EF: What, if any, insight did you get into what might be working better—and, equally important, what wasn’t working?
MB: In all the sites I visited, nearly all individuals in the school were involved in intervention on some levels, but in some sites, what I saw was not just the involvement of all intervention individuals, but actual deliberate collaboration in thinking through the best ways to deliver intervention for students. That seemed to be key in schools that witness improvement in terms of outcomes. Along with that collaboration, schools that put intentional thought behind how intervention intersected with core instruction seemed to be the ones that saw improvement in student outcomes.
Also, to assess effectiveness of intervention, those intentional, collaborative schools focused on standards-based outcomes. In most sites where there wasn’t a connection, where interventions happened separately from what was going on in the core classroom, educators were really focused on skill outcomes. In those sites, although everyone was touching intervention in some way, they were lacking real collaboration in connecting what was happening in intervention to what was happening in the core instructional setting, and how those things work together to ultimately lift students’ achievement.
EF: Can you paint a more specific picture? So, let’s say in two schools, they’re both reading “The Lightning Thief” in their core instruction. What are you seeing in the intervention where you saw the deeper connection and what is different about what you’re seeing in the disconnected intervention block?
MB: In a school where they’re engaging with that text in the general instructional classroom, a disconnected school setting really looked like students engaging in intervention and not discussing or connecting back to the core instructional classroom materials. For example, they may have had time dedicated to core instruction where they read the text and engaged with core standards, and then at another point in the day, whether in the general classroom work or pull-out, they focused solely on phonics with no connection and very discrete skill sets, and those were the skill sets the school purchased as a secondary intervention curriculum to support students in mastering whatever their skill deficit is.There was a complete lack of connection in terms of what’s happening in the core classroom and what’s happening during intervention time.
On the contrary, in schools where there was intentional connection between intervention and skills-based instruction, they were actually engaging with high-quality materials, like the text you mentioned, to remediate those skills. There were small breakout groups during which they interacted with the material, and for the students who needed additional phonics instruction, the leader of a small group, whether that’s a paraprofessional educator or someone else, provided the remediation within the confines of the standard instruction.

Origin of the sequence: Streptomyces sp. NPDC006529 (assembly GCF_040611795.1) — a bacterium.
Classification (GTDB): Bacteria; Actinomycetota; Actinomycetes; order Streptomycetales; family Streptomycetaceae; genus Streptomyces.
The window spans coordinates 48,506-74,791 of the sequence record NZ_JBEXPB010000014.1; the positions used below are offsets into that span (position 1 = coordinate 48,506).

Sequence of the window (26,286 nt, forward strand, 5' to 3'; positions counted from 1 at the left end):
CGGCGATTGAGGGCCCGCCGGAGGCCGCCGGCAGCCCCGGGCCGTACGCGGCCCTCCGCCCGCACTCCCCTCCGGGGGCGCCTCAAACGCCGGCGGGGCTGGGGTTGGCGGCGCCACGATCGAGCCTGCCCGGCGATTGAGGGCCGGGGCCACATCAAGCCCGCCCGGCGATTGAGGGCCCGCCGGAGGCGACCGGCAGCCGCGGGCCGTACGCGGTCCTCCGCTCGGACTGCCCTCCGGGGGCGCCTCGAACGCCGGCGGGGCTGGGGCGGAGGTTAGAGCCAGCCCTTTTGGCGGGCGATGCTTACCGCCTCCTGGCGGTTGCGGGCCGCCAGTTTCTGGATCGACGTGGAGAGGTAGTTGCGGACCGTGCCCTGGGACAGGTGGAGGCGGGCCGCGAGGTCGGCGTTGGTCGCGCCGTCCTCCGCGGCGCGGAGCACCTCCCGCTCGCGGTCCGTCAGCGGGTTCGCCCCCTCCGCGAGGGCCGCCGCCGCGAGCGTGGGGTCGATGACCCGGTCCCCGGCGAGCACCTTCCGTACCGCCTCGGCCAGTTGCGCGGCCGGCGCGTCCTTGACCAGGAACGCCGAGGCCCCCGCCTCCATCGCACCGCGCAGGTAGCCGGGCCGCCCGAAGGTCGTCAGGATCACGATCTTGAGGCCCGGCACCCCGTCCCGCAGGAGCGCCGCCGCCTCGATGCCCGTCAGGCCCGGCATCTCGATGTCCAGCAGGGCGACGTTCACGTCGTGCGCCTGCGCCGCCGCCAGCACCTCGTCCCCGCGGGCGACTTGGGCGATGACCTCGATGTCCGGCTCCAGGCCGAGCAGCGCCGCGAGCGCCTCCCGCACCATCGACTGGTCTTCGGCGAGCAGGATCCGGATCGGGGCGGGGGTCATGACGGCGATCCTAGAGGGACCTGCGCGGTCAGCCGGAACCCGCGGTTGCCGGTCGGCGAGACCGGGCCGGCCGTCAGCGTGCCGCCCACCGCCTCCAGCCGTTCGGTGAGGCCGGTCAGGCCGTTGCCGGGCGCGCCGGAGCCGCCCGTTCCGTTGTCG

EF: What overarching opportunities do you see for RTI and MTSS based on seeing in different states? What did it leave you thinking about in terms of how it can serve students?
MB: I definitely left thinking there’s great promise with MTSS and RTI and there are opportunities to use the resource and time investments schools are making and improve upon how they are being delivered. I saw both product and policy opportunities. As I mentioned earlier, there were real concerns in state policies that heavily emphasized compliance and it seemed like there were opportunities to shift focus on the potential of RTI and MTSS, not just as a pathway for learning disability identification but really as a pathway to close the achievement gaps that exist for underserved populations.
The work educators are doing around RTI is hard work, and the undertaking is no small task. But, it seemed like there was an opportunity in terms of curriculum products to create something that made intentional connections between skills-based instruction, what’s happening in RTI, and the general classroom. In the school sites that were attempting to make those intentional connections, they did so without any particular curriculum supporting them. They themselves were finding ways to bring skills-based instruction into their core curriculum. In one state there was a guidebook curriculum and they started trying to build in some of those differentiations for tiered instruction. But although generally the product market for RTI and MTSS is saturated, there doesn’t seem to be a product that really speaks to the intentional connections between skills-based instruction and core instruction.
EF: What did educators want more of? What did they say they needed in order for this to go better.